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Characteristics of Graduate School Superstars
Graduate school can be a traumatic experience. Some graduate students spend
their time complaining about a heavy work load, uncaring attitudes of faculty,
or constant pressure of being evaluated.
These students quickly begin to
devalue their graduate education, deny its relevance, and develop strategies
that help them to "beat the system" (i.e., merely satisfying degree requirements
without engaging in any actual learning). Graduate school for these people
is an unpleasant experience to be endured, survived, and forgotten as quickly
Another group seems to thrive on their graduate education. According
to Bloom and Bell (1979): "These are the few who proceed through the program
with the minimum amount of difficulty and a maximum amount of quality performance.
They are respected by the faculty, they receive the best financial assistance,
they receive accolades, and as a group, they end up with the best employment"
These are the graduate school superstars. But what makes them
so successful? Bloom and Bell identified four factors which were named
most often by graduate school faculty to identify superstars they had known:
- Visibility: The most often mentioned behavioral characteristic was
visibility. Superstars were observed to be physically present in the department,
during and often after working hours.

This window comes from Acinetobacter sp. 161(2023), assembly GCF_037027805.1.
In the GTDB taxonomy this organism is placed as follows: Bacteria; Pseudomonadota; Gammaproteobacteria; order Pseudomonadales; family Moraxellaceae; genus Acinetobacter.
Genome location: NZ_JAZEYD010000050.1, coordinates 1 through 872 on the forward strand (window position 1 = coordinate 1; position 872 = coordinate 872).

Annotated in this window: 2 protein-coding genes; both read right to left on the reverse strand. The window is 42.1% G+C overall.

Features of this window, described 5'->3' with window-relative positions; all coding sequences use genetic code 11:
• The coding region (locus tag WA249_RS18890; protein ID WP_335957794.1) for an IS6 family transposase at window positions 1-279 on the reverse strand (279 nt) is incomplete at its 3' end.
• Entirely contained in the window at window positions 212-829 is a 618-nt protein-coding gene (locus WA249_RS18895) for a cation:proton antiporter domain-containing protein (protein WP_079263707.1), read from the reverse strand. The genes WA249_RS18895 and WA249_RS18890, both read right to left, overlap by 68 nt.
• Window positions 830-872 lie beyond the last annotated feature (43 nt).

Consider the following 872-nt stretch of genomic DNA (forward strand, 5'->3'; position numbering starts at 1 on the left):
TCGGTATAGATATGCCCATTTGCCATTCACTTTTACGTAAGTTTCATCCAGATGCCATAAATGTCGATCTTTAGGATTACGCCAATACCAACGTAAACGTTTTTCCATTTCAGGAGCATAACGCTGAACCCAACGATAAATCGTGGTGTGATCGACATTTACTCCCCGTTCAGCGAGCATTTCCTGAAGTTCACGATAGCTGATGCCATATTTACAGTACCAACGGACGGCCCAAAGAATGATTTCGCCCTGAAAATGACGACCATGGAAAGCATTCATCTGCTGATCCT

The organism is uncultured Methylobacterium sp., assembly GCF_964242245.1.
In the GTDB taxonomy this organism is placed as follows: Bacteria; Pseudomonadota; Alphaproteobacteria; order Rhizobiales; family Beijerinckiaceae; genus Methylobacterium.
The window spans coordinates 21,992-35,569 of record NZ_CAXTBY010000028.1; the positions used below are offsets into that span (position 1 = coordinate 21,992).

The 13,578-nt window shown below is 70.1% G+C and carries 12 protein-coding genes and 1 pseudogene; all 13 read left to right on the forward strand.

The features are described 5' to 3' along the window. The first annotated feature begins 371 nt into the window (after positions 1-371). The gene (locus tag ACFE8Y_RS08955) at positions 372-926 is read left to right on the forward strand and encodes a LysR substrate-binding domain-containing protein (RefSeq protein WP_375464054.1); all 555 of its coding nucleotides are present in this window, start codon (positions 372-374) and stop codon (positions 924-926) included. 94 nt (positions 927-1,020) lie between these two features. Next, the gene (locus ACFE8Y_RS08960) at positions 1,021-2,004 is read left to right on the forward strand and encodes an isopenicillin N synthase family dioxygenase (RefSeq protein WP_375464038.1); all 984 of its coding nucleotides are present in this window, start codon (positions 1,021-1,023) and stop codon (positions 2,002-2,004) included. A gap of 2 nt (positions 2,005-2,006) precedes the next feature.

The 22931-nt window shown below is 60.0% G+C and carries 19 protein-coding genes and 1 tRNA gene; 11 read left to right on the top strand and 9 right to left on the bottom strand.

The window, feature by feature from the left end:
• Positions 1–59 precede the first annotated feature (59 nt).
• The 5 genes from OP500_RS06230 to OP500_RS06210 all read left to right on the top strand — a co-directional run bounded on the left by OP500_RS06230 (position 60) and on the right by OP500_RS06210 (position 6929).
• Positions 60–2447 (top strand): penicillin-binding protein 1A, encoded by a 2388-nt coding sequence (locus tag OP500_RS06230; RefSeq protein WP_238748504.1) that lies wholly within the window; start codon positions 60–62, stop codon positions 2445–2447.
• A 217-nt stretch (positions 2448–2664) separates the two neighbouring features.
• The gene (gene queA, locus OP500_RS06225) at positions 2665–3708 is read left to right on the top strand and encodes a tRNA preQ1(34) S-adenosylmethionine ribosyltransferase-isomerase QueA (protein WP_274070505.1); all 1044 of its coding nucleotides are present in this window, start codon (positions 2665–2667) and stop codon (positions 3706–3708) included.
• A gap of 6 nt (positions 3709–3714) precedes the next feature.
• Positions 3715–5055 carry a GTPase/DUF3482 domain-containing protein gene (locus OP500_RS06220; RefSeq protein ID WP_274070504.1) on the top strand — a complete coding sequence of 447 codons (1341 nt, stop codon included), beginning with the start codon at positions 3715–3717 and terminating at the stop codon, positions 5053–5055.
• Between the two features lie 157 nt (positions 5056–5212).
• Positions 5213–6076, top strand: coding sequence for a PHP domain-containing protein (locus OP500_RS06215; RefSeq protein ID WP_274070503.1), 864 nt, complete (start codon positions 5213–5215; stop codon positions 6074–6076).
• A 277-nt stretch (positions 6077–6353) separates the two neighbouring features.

- Willingness to Work Hard: The next most often mentioned quality
was that they were hard working. It is important to point out that the
superstars were perceived as hard working because faculty actually saw
them working hard. Other students may have worked harder, but because they
were working hard at home or in the library, they were not perceived to
be as hard working as the superstars.
- Reflection of Program Values: A consistently mentioned quality was
the faculty's perceptions of their professional values. These values were
concordant with program values of research and scholarly excellence. Superstars
also recognized the value of having contact with broad areas of psychology,
even though their own programs might be highly specialized.
- True Interest in Research: Superstars were engaged
in ongoing research projects in addition to their MA and PhD theses. (Non-superstars
did research because it was a degree requirement.) Superstars viewed research
as an integral part of their discipline and a desirable and worthwhile
activity for any professional psychologist. They were curious enough about
a problem to want to see data on it.
- Development of Relationship with a Mentor: From the time they entered
graduate school almost all superstars attached themselves to one or two
faculty members with whom they continued to work during the course of their
training. Faculty reported that they "were easy to teach," "picked up things
quickly," "could receive and use feedback well," "were not constant complainers,"
and "were able to grow into colleague status without taking advantage."
Note that the above characteristics do not include intelligence, excellent
grades, or writing ability. Perhaps these qualities are simply assumed
to exist in superstars.
The lesson to be learned from these findings is
that success in graduate school is due to more than just raw brain power.
It is also strongly affected by dedication, hard work, seriousness of commitment,
clarity of goals, and a willingness to embrace the values of a program.
Adapted from Appleby, D.C. (1990). A Handbook of the Marian College
Psychology Department. Indianapolis, IN: Author.
APA-style reference for this page:
Appleby, D.C. (1990). Graduate school superstars. [From A
Handbook of the Marian College Psychology Department.]. Retrieved from:
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